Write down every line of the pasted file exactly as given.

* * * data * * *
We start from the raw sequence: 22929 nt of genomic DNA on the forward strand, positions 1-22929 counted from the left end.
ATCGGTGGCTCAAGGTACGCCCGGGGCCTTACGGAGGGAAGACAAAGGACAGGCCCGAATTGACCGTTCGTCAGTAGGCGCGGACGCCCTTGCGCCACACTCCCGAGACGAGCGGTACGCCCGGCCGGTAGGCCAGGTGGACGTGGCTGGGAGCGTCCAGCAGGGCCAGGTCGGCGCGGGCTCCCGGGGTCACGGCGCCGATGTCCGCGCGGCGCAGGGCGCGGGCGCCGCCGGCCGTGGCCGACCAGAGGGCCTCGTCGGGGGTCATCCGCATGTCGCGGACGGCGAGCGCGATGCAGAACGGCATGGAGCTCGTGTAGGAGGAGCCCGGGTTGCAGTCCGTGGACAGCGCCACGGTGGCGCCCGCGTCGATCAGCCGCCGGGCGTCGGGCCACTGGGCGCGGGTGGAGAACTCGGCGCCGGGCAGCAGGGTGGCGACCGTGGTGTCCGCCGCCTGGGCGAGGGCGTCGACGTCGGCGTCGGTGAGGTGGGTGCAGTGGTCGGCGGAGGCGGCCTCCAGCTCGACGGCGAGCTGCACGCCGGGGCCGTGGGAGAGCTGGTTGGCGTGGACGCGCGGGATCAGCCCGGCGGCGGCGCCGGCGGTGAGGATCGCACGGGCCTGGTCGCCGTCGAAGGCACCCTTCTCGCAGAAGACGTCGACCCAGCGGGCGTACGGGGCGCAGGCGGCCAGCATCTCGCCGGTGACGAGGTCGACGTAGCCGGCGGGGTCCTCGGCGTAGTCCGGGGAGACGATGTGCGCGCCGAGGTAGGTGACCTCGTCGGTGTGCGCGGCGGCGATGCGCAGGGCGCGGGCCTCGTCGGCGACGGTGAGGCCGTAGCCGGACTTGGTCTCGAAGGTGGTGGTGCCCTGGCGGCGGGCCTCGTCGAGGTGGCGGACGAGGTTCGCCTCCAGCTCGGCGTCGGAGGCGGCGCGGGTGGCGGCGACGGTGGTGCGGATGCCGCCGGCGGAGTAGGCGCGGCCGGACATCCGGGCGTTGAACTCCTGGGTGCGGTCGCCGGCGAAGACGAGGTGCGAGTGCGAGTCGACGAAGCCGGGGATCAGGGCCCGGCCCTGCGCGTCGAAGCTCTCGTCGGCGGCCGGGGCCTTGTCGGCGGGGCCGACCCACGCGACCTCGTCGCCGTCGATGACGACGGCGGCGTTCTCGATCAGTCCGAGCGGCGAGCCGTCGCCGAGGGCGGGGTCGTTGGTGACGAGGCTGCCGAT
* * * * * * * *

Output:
We start from the raw sequence: 22929 nt of genomic DNA on the forward strand, positions 1-22929 counted from the left end.
ATCGGTGGCTCAAGGTACGCCCGGGGCCTTACGGAGGGAAGACAAAGGACAGGCCCGAATTGACCGTTCGTCAGTAGGCGCGGACGCCCTTGCGCCACACTCCCGAGACGAGCGGTACGCCCGGCCGGTAGGCCAGGTGGACGTGGCTGGGAGCGTCCAGCAGGGCCAGGTCGGCGCGGGCTCCCGGGGTCACGGCGCCGATGTCCGCGCGGCGCAGGGCGCGGGCGCCGCCGGCCGTGGCCGACCAGAGGGCCTCGTCGGGGGTCATCCGCATGTCGCGGACGGCGAGCGCGATGCAGAACGGCATGGAGCTCGTGTAGGAGGAGCCCGGGTTGCAGTCCGTGGACAGCGCCACGGTGGCGCCCGCGTCGATCAGCCGCCGGGCGTCGGGCCACTGGGCGCGGGTGGAGAACTCGGCGCCGGGCAGCAGGGTGGCGACCGTGGTGTCCGCCGCCTGGGCGAGGGCGTCGACGTCGGCGTCGGTGAGGTGGGTGCAGTGGTCGGCGGAGGCGGCCTCCAGCTCGACGGCGAGCTGCACGCCGGGGCCGTGGGAGAGCTGGTTGGCGTGGACGCGCGGGATCAGCCCGGCGGCGGCGCCGGCGGTGAGGATCGCACGGGCCTGGTCGCCGTCGAAGGCACCCTTCTCGCAGAAGACGTCGACCCAGCGGGCGTACGGGGCGCAGGCGGCCAGCATCTCGCCGGTGACGAGGTCGACGTAGCCGGCGGGGTCCTCGGCGTAGTCCGGGGAGACGATGTGCGCGCCGAGGTAGGTGACCTCGTCGGTGTGCGCGGCGGCGATGCGCAGGGCGCGGGCCTCGTCGGCGACGGTGAGGCCGTAGCCGGACTTGGTCTCGAAGGTGGTGGTGCCCTGGCGGCGGGCCTCGTCGAGGTGGCGGACGAGGTTCGCCTCCAGCTCGGCGTCGGAGGCGGCGCGGGTGGCGGCGACGGTGGTGCGGATGCCGCCGGCGGAGTAGGCGCGGCCGGACATCCGGGCGTTGAACTCCTGGGTGCGGTCGCCGGCGAAGACGAGGTGCGAGTGCGAGTCGACGAAGCCGGGGATCAGGGCCCGGCCCTGCGCGTCGAAGCTCTCGTCGGCGGCCGGGGCCTTGTCGGCGGGGCCGACCCACGCGACCTCGTCGCCGTCGATGACGACGGCGGCGTTCTCGATCAGTCCGAGCGGCGAGCCGTCGCCGAGGGCGGGGTCGTTGGTGACGAGGCTGCCGAT